Hazleton Area school superintendent describes virtual learning plan

Students and parents in the Hazleton Area can prepare to study from home during the first 45 days of the new school year, Superintendent Brian Uplinger said in a video.

When classes resume Sept. 8, Uplinger said everyone will learn from home at first because of safety hazards posed by the COVID-19 pandemic.

Every two weeks, district officials will review prevalence of the disease and re-evaluate whether any grades can resume classes in schools.

Uplinger said he wants everyone to return to their classrooms because they learn better in person than online.

“That’s my opinion so that’s our biggest goal, our overreaching goal; but again we need to do it safely,” he said.

Uplinger’s 25-minute video is posted on the pandemic section of district’s webpage along with plans, in English and Spanish, for returning to school and following health and safety procedures.

In the video, Uplinger contrasted education that students will receive online this year with lessons that they took in spring after the pandemic forced schools to close March 16.

“This is not the same as the spring. This is 150 times better than it was,” he said.

Students will use Microsoft Teams software that is more secure than programs used in spring and compatible with most computers, tablets and smartphones. Each student will have a password and email assigned by the district.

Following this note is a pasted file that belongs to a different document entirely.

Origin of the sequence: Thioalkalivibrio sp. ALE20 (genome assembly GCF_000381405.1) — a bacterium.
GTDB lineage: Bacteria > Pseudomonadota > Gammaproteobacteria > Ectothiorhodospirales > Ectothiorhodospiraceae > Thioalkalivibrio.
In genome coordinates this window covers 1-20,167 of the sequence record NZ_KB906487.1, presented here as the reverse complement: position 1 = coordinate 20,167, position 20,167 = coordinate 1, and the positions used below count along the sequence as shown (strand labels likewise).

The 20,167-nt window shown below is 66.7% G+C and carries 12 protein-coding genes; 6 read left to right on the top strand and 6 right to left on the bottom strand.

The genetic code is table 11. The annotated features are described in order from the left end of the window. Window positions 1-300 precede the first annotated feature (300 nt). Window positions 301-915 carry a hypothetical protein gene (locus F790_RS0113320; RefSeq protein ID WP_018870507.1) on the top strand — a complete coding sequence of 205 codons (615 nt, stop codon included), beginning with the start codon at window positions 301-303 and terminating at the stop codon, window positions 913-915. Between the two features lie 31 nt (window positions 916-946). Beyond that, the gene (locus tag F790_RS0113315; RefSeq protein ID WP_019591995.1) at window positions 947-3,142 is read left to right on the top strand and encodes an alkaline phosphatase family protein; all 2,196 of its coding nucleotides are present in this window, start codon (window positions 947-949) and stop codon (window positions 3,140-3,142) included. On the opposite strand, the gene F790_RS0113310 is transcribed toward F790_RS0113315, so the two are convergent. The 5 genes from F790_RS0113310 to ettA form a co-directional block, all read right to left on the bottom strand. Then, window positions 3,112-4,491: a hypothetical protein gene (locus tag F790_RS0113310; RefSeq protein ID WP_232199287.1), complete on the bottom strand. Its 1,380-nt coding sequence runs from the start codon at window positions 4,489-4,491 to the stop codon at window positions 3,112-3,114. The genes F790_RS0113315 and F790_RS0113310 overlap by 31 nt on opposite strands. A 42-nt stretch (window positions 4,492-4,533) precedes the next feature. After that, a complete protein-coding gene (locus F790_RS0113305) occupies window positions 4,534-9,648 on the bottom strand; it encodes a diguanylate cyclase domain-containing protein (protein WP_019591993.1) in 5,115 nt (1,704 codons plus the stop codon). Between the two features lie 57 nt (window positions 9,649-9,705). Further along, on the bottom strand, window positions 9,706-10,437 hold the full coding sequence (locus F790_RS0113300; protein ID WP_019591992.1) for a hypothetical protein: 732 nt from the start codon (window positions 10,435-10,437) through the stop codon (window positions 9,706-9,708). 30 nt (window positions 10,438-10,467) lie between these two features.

Videos on the district’s Facebook page, HASD Announcements, shows parents and students how to log onto and use Microsoft Teams.

Hazleton Area teachers will teach lessons that students watch in real time and that follow the district’s curriculum.

Students who miss a class can make up work by reviewing lessons stored online.

Teachers will take attendance throughout the 180-day academic year and students have to meet requirements for passing courses and graduating.

Counselors and psychologists will remain available online.

Hazleton Area will continue to teach English as a second language and offer services for students with individual and gifted education plans.

“Nothing is going to be missed. It’s going to look different,” Uplinger said.

Sports teams, clubs, band and chorus will continue “until we’re told we can’t,” he said.

Not every family has an electronic device on which their children can study online so they will learn at home with papers and books.

“There may be a time they need to meet with a teacher somewhere on campus. We’ll make accommodations,” said Uplinger, adding no plan will meet the needs of all families.

He also wants to provide computers to children who lack them, but not all machines that the district purchased have arrived.

“They’re on backorder. Everybody in the country, everybody in the world is looking for those devices. Please be patient with us,” he said.

While Hazleton Area students study from home, the district plans to offer them ways to pick up breakfasts and lunches as they did during spring and summer, Uplinger said.

Currently, the food giveaways have stopped until state or federal authorities release details for the next feeding program.

When students can return to classes in person, Uplinger outlined procedures that they will follow.

“It’s going to be a little more regimented than it has been in the past,” he said while elaborating on plans for wearing masks, moving within rooms and riding buses.

“We’re all in this together, and we will get through this,” Uplinger said, “but the only way we’re going to do that is together.”

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